Extrajudicial executions in Chechnya
Journalists of independent Russian newspaper Novaya Gazeta have kept an eye on human right violations in Chechnya, a republic in Russia’s North Caucasus.
Novaya Gazeta writes that the local authorities have punished their opponents by unjustly imprisoning them, torturing and even executing them, adding that the reprisal is often ordered by the head of the republic of Chechnya himself, Ramzan Kadyrov, whose orders are carried out by police without preliminary investigation or trial.
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Novaya Gazeta reported the execution of at least 13 people who were detained in the Chechen town of Shali in 2017. In the late evening of January 26, the detainees were taken to police barrack No. 6.
In the basement of the building, while the policemen played tennis, the detainees were made to sit on their haunches.
One by one, they were taken into an adjacent room to be killed.
After the first of the detainees had been shot, the officers decided “not to stain the room with blood, because the soldiers of the regiment train here”.
Each of the others was made to lie face down on the floor, and a rope was slid under his neck. Four people would hold his hands and feet down, as one of the officers would then step on the back of the detainee’s head and tighten the rope around his neck.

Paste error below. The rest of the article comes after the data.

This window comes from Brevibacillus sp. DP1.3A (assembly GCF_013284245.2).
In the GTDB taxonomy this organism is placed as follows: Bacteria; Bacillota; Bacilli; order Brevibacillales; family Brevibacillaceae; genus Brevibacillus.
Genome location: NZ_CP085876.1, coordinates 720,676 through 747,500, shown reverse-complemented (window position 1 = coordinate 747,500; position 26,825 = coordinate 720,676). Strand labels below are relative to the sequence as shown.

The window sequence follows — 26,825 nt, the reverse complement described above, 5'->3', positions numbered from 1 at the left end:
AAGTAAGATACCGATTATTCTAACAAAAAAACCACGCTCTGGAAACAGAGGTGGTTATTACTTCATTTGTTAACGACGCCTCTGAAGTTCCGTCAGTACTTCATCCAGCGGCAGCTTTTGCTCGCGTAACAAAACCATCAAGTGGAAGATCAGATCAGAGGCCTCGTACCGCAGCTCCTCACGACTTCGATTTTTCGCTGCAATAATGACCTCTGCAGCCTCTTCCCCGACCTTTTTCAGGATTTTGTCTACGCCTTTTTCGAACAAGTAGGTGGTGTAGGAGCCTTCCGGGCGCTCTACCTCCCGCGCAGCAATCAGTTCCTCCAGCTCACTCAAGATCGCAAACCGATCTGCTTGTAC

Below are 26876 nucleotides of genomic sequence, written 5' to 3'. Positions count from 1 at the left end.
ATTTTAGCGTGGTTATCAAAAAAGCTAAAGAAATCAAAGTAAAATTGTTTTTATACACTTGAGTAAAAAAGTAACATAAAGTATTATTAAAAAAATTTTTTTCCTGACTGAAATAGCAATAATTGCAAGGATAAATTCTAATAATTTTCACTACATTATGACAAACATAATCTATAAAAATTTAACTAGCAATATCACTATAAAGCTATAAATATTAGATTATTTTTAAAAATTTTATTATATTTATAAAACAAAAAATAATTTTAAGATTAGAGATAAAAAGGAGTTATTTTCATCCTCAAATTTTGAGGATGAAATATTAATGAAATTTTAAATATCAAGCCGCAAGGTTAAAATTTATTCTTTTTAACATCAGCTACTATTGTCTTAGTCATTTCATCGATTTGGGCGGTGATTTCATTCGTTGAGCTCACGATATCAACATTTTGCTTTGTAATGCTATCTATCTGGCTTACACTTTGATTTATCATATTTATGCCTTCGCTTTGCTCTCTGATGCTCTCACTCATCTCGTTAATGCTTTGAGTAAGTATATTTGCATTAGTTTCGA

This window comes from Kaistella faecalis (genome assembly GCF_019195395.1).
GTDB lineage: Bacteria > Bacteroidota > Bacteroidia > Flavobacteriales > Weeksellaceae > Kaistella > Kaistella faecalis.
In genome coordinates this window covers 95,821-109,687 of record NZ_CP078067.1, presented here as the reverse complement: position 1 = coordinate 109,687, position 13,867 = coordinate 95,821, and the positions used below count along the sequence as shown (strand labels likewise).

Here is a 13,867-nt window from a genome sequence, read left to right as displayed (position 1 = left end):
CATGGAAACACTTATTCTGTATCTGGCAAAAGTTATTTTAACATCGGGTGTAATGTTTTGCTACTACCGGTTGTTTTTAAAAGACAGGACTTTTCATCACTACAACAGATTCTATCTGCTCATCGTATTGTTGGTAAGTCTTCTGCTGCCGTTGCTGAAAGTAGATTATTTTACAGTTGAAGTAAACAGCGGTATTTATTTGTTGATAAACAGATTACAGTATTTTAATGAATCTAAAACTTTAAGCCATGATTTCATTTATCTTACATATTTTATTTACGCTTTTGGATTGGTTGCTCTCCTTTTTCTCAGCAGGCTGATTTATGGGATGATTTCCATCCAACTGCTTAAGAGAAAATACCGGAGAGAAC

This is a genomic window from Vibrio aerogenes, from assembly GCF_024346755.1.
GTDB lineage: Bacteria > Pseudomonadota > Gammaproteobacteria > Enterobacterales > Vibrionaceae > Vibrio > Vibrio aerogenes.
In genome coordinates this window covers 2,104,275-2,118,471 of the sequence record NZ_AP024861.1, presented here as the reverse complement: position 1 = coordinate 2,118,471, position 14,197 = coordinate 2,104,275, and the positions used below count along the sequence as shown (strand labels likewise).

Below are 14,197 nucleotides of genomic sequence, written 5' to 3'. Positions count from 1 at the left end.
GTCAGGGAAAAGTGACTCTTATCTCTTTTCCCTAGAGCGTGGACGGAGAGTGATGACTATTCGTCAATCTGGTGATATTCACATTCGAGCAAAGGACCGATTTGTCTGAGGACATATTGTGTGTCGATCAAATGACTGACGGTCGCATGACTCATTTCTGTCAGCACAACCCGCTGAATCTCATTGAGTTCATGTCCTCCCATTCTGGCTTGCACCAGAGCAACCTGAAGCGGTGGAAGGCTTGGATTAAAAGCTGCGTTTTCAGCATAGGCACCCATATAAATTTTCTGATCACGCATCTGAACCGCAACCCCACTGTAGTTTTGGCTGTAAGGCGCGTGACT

How many people were executed?
Two years ago, Novaya Gazeta published a list of 27 residents of Chechnya, who had been detained on suspicion of allegedly being a part of illegal armed groups. All of them perished in extrajudicial execution, Novaya Gazeta writes.
Novaya cites two documents obtained from a source in the law enforcement structures of Chechnya as evidence of the killings.
The first series of documents consisted of photos and data (names, surnames and intelligence information) of Chechen residents who had taken part in an attack on a police officer in Grozny in December of 2016 and were detained shortly afterwards. 12 of them were listed on the ‘to-be-executed’ list obtained by Novaya Gazeta.
The second document included photographs of and data about 67 people who were detained during police raids in the Kurchaloevsky and Shalinsky regions of Chechnya in early January of 2017. 14 of them also featured on the ‘to-be-executed‘ list. One of the people who would go on to be eventually executed wasn’t mentioned in either document.
The execution took place on the night of January 26.
What was the law enforcement’s response?
Three months before publishing the report, Novaya Gazeta’s journalists presented the list of 27 to the Russian Investigative Committee, demanding that it check the information. However, the committee refused to start a criminal investigation.
Law enforcers didn’t deem it necessary to even question the journalists who had provided the information about the killings. Nor did they confiscate the two documents that proved the Chechen police had detained everybody on the “shooting list”.
How and when did the detentions take place?
Massive police-raids took place in Chechnya between January 9-12, 2017. The police were allegedly looking for members of an illegal armed group. The local and central media covered the crackdown extensively. Dozens of people were eventually detained, however most of them had never been involved in any illegal activities.
The criminal cases brought against “members of the group” bear many signs of falsification, says Novaya Gazeta. All the detainees were said to have “admitted their guilt”, but now it is known that the confessions were just blank sheets of paper.